16.09.2020 Author: Phil Butler

New Attempts at Rekindling the Sino-Indian Conflict


At a recent US-India meetup US Secretary of State Mike Pompeo led an American effort to take advantage of recent India-China friction. In a move to do exactly what the United States blames Russia, China, and other nations of doing, the Trump administration foreign policy chief put forward again a possible US-India Comprehensive Global Strategic Partnership, thinly disguised as a sustainable development initiative. The nation that has claimed to be the peacekeeper of the world the last 75 years, is now doing everything to start a catastrophic conflict in the far-east.

In reality, Pompeo’s moves are only systematic where points of India-China friction are concerned. US policy is aggressive when it comes to seizing any opportunity to better the western alliance’s strategic position, so Pompeo and his team were there to drive an even bigger wedge between the neighboring nations. The Ladakh situation is extremely volatile now, so the Trump administration will take every opportunity to see the border dispute between India and China blow up. Pompeo is running around slinging a gasoline narrative claiming the US is about ready to form a NATO 2 to corral China in. Read this Economic Times report, and multiply the narrative times ten thousand news outlets. The US Secretary of State is calling for India to take China’s place in the world supply chain, at the exact moment all-out war is about to break out in Tibet.

By way of history, the ongoing Sino-Indian border dispute is over the sovereignty of territories where China and India share a border. Back in 1962 the so-called Sino-Indian War was fought in both disputed areas. During this conflict, Chinese troops attacked Indian border posts in Ladakh in the west and crossed the McMahon line in the east. Tensions settled for a bit, until a border clash took place in 1967 in the region of Sikkim. Then in 1987 and in 2013, potential conflicts over the two differing Lines of Actual Control (LAC) were de-escalated via detente. Another conflict in 2017 was also calmed. Then tensions between the two countries escalated again along the LAC in eastern Ladakh after the Galwan Valley clashes on June 15. In these clashes, 20 Indian Army troops perished, and China suffered undisclosed casualties as well. This is the point where Pompeo rode in with white hat waving to try and wedge US intentions in.

Unfortunately for the US diplomacy between India and Russia has led to a freeze on all movements and activities along the Line of Actual Control (LAC) in eastern Ladakh. The ministers of Foreign Ministers of India and China met in Moscow on September 10 and agreed on a five-point solution to ease the border tension. Even so, the US is acting aggressively on many fronts and in asymmetrical style against China on every front. News the US is trying to create an economic alliance called ‘The Quad’ with the US, Australia, Japan, and India to reduce reliance on trade with China, only adds to the friction level in east Asia.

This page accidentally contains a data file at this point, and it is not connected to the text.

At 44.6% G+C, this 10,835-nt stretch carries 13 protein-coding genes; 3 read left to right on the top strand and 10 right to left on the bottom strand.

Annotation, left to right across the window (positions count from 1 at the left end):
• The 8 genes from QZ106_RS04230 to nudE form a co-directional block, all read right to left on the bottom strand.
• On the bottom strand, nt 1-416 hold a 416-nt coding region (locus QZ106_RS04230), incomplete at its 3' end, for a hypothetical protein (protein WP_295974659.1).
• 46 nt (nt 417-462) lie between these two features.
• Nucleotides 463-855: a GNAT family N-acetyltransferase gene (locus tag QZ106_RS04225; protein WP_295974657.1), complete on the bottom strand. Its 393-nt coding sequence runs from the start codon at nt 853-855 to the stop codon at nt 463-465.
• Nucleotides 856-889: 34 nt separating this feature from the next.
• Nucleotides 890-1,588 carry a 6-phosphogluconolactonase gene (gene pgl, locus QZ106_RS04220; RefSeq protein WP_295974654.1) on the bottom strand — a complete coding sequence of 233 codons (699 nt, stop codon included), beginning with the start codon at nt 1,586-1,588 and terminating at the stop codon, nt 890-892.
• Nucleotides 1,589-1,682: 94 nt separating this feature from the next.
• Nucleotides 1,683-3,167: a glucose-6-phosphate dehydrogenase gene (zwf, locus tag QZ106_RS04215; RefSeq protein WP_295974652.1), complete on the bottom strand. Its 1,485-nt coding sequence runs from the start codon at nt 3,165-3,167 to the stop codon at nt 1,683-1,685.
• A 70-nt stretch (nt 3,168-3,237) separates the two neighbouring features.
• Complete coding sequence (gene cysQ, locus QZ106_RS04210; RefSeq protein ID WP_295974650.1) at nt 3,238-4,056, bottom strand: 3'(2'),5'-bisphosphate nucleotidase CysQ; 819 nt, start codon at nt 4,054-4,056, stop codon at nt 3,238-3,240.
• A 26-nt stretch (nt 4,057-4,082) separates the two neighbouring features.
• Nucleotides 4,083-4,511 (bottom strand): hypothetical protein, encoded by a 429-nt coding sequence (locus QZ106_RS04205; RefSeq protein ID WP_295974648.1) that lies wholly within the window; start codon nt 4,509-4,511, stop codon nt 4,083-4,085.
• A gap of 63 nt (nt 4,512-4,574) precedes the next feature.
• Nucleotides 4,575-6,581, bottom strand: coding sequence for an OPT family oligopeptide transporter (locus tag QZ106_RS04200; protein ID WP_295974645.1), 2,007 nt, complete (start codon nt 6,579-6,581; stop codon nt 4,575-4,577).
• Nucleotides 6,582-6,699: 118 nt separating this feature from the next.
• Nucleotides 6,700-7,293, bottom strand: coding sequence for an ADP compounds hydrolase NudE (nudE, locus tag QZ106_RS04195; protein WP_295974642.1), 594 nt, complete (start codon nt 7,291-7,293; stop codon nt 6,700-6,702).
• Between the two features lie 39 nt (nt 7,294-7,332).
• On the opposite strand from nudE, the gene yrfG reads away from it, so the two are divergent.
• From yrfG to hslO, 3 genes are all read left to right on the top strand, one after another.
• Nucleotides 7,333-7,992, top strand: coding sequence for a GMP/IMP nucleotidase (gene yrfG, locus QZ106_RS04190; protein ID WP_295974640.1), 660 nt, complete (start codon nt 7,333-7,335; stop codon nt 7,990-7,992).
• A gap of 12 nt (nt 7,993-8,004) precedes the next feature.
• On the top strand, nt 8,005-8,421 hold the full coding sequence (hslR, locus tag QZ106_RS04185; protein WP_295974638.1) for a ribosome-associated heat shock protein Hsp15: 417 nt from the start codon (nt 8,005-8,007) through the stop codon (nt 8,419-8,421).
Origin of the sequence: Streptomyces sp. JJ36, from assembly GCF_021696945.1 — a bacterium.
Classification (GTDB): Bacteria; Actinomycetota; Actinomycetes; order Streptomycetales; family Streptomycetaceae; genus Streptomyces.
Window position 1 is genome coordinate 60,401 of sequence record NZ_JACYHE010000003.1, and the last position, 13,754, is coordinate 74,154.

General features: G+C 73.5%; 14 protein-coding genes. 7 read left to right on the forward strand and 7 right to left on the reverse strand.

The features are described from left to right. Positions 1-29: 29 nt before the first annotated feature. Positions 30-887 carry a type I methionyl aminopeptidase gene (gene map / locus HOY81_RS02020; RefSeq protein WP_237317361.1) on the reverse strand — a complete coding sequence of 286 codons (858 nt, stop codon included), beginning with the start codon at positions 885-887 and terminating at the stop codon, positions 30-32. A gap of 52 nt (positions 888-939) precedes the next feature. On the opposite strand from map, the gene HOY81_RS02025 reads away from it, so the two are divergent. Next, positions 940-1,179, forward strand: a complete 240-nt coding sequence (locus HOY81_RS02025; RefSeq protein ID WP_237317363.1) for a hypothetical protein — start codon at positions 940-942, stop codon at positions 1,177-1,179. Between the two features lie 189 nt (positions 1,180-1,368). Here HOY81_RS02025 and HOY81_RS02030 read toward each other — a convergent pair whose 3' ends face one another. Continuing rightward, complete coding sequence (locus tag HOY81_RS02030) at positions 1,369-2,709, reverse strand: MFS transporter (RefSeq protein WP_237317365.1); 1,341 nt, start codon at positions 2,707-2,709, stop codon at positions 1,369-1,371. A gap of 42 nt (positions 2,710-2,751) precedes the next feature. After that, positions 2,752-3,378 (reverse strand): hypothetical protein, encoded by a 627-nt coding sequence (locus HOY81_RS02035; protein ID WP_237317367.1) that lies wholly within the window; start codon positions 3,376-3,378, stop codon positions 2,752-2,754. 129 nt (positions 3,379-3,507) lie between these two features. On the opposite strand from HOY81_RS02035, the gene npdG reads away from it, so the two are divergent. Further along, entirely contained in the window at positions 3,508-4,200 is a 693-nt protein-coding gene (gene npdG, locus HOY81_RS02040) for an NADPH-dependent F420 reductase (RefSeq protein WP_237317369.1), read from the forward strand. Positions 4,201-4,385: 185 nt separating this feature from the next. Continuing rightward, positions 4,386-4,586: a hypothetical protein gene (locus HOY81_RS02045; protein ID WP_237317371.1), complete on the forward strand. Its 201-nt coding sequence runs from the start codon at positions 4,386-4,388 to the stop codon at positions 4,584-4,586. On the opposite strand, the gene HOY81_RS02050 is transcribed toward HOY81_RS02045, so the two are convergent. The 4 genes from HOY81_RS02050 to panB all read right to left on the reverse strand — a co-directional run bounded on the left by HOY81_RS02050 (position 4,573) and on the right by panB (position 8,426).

The good news is that the Indian and Chinese foreign ministers met in Moscow for the annual Russia, India and China (RIC) meeting, and agreed that the military commanders in the disputed region should settle the issue. For those unfamiliar, RIC is a geopolitical group created to check the unilateral global impositions of the USA and NATO. The three countries have invested big in RIC and now is the time to make it pay. So, regardless of the Anglo-European and corporate-controlled western press take on the situation, the regional stakeholders seem to have things well in hand without the US State Department. If the truth be know, Pompeo was probably in India to try and broker some kind of lucrative bribe for Indian officials. At least this would be my guess.

Cooler heads are calling for Russian mediation in this matter. After all, Moscow is uniquely placed to take up this role, in order to help India and China agree on one set LAC. Russia has close ties with both countries for decades now, and the decision makers know one another very well. There are high hopes that Russia can help settle the potentially catastrophic tensions. And for sure, the solution won’t be all-out economic, military, and cultural warfare against the Chinese. The last thing in the world India needs, is a China threatened by some kind of extension of NATO.

Phil Butler, is a policy investigator and analyst, a political scientist and expert on Eastern Europe, he’s an author of the recent bestseller “Putin’s Praetorians” and other books. He writes exclusively for the online magazine “New Eastern Outlook.”

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